Continue reading

  9. Gwyn Morfey

    The Lego Game


    At Scrum Gathering we presented a lego game that we use to teach prospective clients about agile projects. We’ve run this game twice internally and once with live clients. There’s quite a detailed structure below, but running the game involves a lot of improvisation; really, it’s about throwing up the same set of obstacles both times, and showing how an agile approach makes them less painful.


    • Box of lego
    • Specification document
    • Pile of story cards
    • Pile of fake cash


    One trainer, 3-6 players

    Run 1: Waterfall

    Estimation phase (2 mins)

    Give the players the Specification. Ask them to agree on an estimate (2 mins). Then ignore the estimate and write the actual phase timings (10 min / 2 min) on the Specification.

    Build phase (10 mins)

    Give the players some of the lego bricks and ask them to start building. Halfway through the build phase, give them the rest of the lego bricks. Two minutes before the end, announce that the deadline has been shortened by one minute. Make the process of getting answers to questions difficult and time-consuming - for example, questions and answers must be in writing. Stand on the other side of the room.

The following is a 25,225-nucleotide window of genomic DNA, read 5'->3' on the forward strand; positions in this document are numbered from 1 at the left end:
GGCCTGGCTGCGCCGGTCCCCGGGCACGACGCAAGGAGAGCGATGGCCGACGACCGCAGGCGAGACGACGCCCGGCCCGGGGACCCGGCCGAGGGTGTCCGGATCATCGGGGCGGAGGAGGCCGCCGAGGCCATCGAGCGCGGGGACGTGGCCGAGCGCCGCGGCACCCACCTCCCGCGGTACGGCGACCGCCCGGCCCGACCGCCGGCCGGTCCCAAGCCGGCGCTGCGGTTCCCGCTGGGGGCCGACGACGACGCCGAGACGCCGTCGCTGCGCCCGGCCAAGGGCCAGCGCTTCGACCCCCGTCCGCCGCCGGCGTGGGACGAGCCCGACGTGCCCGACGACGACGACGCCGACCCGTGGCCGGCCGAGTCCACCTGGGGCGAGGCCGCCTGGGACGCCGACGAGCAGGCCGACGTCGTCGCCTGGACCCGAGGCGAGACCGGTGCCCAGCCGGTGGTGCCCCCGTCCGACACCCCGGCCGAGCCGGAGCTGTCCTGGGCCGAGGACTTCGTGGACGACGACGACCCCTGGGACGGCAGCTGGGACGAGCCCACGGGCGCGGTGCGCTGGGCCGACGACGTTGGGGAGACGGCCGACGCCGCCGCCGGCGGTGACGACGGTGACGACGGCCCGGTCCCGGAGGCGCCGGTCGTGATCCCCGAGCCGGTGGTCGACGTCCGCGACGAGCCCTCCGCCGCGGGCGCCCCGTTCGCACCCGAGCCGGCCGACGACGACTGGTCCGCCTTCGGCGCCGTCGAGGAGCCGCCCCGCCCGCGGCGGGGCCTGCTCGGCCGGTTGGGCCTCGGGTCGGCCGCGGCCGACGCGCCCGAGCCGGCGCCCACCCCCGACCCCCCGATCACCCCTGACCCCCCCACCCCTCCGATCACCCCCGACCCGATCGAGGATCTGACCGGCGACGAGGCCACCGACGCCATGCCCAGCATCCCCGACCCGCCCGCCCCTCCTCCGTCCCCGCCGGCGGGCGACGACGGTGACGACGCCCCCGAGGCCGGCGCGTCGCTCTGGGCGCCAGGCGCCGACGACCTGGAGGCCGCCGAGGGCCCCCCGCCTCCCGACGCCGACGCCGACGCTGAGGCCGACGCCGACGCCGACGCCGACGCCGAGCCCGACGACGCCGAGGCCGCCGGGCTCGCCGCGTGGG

Acceptance testing (2 mins)

    Look for symmetry, colourscheme, size, etc. Find some defects:

    • Wheels? ("it's a plane.. how will it land? you should have inferred it from the specification")
    • Pick a colour (eg red) that's retrospectively not allowed ("it's not in the spec? But we never use red. Marketing hates it.")
    • Announce an "emergency rebuild, since the project is late".

    Emergency rebuild (2 mins)

    Final Assessment